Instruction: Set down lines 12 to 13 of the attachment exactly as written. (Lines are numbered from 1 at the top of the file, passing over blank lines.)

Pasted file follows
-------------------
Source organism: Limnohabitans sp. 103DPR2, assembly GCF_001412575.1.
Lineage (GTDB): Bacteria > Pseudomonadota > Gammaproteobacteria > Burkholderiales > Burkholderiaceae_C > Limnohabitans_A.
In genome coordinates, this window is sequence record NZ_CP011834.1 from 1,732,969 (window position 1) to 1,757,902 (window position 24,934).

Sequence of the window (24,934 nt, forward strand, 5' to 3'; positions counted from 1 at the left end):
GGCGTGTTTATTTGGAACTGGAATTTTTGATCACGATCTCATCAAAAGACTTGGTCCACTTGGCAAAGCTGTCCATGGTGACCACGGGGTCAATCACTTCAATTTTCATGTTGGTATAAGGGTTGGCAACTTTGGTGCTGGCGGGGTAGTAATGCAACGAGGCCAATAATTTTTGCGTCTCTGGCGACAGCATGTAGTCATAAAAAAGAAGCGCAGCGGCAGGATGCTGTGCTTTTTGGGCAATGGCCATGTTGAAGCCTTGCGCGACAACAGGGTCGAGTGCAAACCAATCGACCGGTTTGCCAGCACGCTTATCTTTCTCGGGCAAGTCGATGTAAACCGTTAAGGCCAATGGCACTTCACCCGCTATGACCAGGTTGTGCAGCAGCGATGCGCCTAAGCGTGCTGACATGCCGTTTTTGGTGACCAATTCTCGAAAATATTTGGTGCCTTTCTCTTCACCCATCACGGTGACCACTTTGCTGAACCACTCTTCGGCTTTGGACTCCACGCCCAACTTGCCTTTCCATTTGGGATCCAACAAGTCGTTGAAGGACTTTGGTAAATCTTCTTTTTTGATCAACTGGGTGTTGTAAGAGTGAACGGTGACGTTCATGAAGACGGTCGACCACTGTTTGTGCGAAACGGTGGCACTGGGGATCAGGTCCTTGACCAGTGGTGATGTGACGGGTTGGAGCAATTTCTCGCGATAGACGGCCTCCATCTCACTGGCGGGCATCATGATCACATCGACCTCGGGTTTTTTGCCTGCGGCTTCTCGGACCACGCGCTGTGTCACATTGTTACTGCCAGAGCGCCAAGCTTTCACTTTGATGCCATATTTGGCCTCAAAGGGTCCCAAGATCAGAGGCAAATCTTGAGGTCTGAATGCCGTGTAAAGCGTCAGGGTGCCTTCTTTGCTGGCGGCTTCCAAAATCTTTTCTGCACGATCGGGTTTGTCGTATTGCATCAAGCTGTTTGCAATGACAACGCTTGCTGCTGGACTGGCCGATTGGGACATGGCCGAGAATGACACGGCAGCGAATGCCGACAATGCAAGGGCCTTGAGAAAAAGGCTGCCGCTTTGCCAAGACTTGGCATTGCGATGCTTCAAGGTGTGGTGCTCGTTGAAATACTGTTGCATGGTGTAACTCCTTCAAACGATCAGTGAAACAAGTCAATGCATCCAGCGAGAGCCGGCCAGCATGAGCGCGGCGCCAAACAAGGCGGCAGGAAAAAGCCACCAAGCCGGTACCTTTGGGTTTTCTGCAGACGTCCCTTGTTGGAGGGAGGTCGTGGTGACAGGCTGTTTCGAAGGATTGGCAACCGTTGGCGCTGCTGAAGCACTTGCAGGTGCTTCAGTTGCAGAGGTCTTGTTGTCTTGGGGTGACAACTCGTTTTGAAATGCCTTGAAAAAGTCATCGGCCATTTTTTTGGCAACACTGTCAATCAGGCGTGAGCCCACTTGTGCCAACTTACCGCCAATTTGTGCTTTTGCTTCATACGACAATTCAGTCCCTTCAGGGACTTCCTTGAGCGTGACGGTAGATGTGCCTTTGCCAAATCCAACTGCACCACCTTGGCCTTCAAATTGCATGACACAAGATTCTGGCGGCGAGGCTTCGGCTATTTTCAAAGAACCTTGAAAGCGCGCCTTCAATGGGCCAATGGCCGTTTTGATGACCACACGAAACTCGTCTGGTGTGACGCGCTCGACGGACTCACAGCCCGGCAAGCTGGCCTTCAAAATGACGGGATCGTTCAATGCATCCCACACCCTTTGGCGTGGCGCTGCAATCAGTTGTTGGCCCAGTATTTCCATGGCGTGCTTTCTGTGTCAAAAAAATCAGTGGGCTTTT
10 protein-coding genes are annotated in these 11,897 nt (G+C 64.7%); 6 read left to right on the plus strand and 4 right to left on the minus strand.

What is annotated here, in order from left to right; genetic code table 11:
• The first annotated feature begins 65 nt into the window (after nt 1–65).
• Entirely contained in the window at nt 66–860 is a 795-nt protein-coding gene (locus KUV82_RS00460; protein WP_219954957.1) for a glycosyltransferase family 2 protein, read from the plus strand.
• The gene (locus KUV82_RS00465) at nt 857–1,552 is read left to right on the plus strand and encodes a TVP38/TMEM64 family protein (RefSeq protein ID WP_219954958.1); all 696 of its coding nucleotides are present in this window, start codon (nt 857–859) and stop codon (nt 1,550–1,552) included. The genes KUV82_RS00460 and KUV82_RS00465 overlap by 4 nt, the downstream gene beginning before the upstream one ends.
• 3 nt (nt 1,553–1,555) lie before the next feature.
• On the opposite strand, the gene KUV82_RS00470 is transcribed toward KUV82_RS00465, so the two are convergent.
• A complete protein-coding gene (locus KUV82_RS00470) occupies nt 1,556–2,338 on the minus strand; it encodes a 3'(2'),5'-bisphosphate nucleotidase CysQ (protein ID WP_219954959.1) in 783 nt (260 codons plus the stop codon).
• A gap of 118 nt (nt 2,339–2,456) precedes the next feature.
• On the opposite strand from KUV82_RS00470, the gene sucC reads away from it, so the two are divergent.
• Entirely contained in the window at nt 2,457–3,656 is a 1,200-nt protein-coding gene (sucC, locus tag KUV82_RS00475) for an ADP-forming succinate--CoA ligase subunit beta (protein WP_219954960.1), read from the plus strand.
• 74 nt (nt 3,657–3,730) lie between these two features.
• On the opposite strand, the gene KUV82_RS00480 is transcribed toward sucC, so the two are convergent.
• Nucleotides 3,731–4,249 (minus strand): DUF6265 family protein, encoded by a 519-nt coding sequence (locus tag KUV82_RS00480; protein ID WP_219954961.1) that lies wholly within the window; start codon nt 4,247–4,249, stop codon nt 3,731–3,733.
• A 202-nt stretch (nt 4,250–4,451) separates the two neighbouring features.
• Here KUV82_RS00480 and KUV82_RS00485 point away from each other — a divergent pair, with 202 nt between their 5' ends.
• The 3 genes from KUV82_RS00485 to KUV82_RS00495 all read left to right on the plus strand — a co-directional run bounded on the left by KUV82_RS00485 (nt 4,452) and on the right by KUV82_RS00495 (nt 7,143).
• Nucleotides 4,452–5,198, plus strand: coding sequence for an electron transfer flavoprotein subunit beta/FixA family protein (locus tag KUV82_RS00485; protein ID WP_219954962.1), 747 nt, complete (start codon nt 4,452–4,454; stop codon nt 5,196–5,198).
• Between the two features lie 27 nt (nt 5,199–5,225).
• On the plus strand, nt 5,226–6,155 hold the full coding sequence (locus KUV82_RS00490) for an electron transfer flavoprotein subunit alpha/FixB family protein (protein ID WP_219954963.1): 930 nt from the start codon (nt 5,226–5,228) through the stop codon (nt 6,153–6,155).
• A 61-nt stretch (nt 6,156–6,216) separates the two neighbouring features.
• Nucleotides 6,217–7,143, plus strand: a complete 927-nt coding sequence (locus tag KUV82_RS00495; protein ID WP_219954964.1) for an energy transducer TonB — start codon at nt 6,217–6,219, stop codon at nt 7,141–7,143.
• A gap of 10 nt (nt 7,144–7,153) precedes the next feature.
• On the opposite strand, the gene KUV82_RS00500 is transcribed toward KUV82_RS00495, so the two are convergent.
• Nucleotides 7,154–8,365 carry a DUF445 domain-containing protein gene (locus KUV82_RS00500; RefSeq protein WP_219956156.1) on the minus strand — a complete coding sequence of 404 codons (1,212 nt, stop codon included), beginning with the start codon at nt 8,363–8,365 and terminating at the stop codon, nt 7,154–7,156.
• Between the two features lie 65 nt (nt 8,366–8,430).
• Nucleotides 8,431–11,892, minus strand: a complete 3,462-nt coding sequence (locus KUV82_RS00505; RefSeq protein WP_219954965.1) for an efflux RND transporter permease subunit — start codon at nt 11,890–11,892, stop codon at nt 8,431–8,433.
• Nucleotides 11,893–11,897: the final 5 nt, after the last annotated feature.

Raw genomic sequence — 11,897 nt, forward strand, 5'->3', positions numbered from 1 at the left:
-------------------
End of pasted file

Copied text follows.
• On the opposite strand, the gene KUV82_RS00470 is transcribed toward KUV82_RS00465, so the two are convergent.
• A complete protein-coding gene (locus KUV82_RS00470) occupies nt 1,556–2,338 on the minus strand; it encodes a 3'(2'),5'-bisphosphate nucleotidase CysQ (protein ID WP_219954959.1) in 783 nt (260 codons plus the stop codon).